1. Camps often hire on-call or part-time staff to help in the kitchen or with activities during weekend retreats throughout the year.

  2. Many leadership and office staff work year-round, so you could land a full-time camp job if you want to work through every season.

  3. There are many differences between camp in summer and the rest of the year. It’s typically toned-down, being less of a crazy place and more of a place to find rest and recharge. The atmosphere is definitely different.

  4. Working at camp is no vacation. But it can provide skills that help you enjoy travel more.

  5. You might be able to benefit from employee discounts on camp stays.

  6. Many camps offer staff reunions that allow their seasonal alumni to return in the off season to catch up on life.

  7. Even if your camp doesn’t offer staff reunions, it can still be beneficial to visit your former camps.

  8. Camp provides many positive, happy memories. But these experiences can sometimes bring hurt and heartache as well.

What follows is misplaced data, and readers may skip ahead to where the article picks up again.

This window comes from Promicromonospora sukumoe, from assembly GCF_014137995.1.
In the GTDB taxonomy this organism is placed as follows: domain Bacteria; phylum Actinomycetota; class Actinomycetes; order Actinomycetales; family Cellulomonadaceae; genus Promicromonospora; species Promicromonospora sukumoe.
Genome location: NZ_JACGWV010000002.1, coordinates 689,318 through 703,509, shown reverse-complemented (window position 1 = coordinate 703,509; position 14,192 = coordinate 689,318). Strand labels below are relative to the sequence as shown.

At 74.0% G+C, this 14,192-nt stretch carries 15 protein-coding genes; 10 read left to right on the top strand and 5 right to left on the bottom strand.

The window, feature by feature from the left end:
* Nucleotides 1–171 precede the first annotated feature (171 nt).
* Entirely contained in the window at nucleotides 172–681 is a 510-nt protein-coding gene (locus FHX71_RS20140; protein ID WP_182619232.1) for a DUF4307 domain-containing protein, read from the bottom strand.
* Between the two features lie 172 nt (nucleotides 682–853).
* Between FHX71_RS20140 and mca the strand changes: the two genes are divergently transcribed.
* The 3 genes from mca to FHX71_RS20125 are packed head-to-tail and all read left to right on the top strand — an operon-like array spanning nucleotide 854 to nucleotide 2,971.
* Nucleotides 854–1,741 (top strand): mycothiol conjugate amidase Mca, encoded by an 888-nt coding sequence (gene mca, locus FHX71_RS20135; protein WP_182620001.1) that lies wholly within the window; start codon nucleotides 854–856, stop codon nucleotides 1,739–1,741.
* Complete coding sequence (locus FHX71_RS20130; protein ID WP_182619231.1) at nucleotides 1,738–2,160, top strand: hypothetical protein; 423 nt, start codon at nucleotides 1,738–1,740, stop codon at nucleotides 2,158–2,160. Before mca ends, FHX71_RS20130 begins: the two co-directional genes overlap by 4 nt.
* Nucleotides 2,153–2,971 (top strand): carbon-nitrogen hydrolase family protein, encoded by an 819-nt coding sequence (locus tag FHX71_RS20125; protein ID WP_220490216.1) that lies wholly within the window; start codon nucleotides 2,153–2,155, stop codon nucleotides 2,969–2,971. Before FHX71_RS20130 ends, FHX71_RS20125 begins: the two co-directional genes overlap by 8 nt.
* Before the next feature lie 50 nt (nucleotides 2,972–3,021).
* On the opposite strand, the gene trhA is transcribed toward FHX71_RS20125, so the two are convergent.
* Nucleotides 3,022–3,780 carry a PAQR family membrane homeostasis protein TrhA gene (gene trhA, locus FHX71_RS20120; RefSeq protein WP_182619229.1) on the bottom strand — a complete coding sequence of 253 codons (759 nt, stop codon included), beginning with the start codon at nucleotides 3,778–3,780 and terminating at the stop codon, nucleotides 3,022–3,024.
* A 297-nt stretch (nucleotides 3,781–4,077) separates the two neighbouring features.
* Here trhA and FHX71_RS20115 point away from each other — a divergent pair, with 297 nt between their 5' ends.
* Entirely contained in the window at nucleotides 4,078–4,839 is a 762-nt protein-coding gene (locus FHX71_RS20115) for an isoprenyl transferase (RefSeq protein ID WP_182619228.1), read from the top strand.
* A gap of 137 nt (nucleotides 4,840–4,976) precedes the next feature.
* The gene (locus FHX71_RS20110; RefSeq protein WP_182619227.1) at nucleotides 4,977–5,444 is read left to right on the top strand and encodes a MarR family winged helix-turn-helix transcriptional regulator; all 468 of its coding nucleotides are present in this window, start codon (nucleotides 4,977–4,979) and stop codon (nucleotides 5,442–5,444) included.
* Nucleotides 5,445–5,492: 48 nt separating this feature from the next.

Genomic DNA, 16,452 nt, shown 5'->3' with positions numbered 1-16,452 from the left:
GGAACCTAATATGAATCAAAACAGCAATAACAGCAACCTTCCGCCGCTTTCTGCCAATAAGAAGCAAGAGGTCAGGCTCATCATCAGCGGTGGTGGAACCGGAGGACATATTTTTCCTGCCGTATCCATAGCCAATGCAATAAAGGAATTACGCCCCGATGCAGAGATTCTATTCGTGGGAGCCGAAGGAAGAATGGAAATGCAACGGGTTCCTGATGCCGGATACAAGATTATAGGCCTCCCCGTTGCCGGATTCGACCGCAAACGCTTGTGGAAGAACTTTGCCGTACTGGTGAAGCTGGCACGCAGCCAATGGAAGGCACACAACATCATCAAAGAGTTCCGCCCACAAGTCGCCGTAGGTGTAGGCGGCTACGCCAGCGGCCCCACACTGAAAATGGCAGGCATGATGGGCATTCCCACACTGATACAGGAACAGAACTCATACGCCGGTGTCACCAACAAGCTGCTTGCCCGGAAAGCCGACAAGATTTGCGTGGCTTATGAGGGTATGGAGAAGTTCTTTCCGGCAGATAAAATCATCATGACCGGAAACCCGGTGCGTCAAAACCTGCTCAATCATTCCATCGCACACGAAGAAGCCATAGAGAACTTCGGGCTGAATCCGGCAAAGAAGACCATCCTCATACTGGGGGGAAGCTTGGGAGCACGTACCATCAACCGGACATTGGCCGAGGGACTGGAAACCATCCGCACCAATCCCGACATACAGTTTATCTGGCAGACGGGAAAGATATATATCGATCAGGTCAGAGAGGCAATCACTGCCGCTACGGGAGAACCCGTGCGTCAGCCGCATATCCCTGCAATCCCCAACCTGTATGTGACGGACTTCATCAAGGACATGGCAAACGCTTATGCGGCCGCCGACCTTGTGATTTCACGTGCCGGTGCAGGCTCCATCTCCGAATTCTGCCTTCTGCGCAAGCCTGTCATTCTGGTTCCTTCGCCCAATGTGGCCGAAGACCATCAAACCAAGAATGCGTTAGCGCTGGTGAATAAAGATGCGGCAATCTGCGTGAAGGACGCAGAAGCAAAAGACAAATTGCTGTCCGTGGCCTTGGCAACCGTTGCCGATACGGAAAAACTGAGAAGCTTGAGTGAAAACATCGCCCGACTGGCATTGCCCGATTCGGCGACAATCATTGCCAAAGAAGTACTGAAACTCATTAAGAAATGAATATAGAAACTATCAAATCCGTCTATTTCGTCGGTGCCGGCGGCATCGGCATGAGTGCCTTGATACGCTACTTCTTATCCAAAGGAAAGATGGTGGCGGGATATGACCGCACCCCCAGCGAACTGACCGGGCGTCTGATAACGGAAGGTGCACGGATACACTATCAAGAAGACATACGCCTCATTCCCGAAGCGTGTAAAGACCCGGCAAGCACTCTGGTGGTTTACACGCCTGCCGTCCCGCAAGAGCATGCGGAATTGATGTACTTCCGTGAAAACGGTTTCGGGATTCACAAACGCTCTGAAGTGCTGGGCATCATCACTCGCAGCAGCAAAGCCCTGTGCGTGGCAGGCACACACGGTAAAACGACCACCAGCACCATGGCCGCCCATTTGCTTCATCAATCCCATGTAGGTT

9. Even in tough times, a camp community will help each through it.

  10. Camp can open doors not only at work, but also in extracurricular and volunteer activities.

  11. Your time at camp will prepare you for a whole slew of opportunities, wherever you go.

  12. Summer ends, the campfire goes out, and campers leave. The turn of the seasons at camp demonstrate how fragile and fleeting life is. But we are working for something far greater than that.

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camp, jobs, Nonprofit

Summer Camp: 6 Reasons this is the Ideal Job for Travelers

This may seem like an odd time of year to talk about summer camp, but many camps will open up their summer staff applications soon if they haven’t already. Working at a camp offers plenty of adventures… and can earn you enough money to go on another adventure after the camp season is over!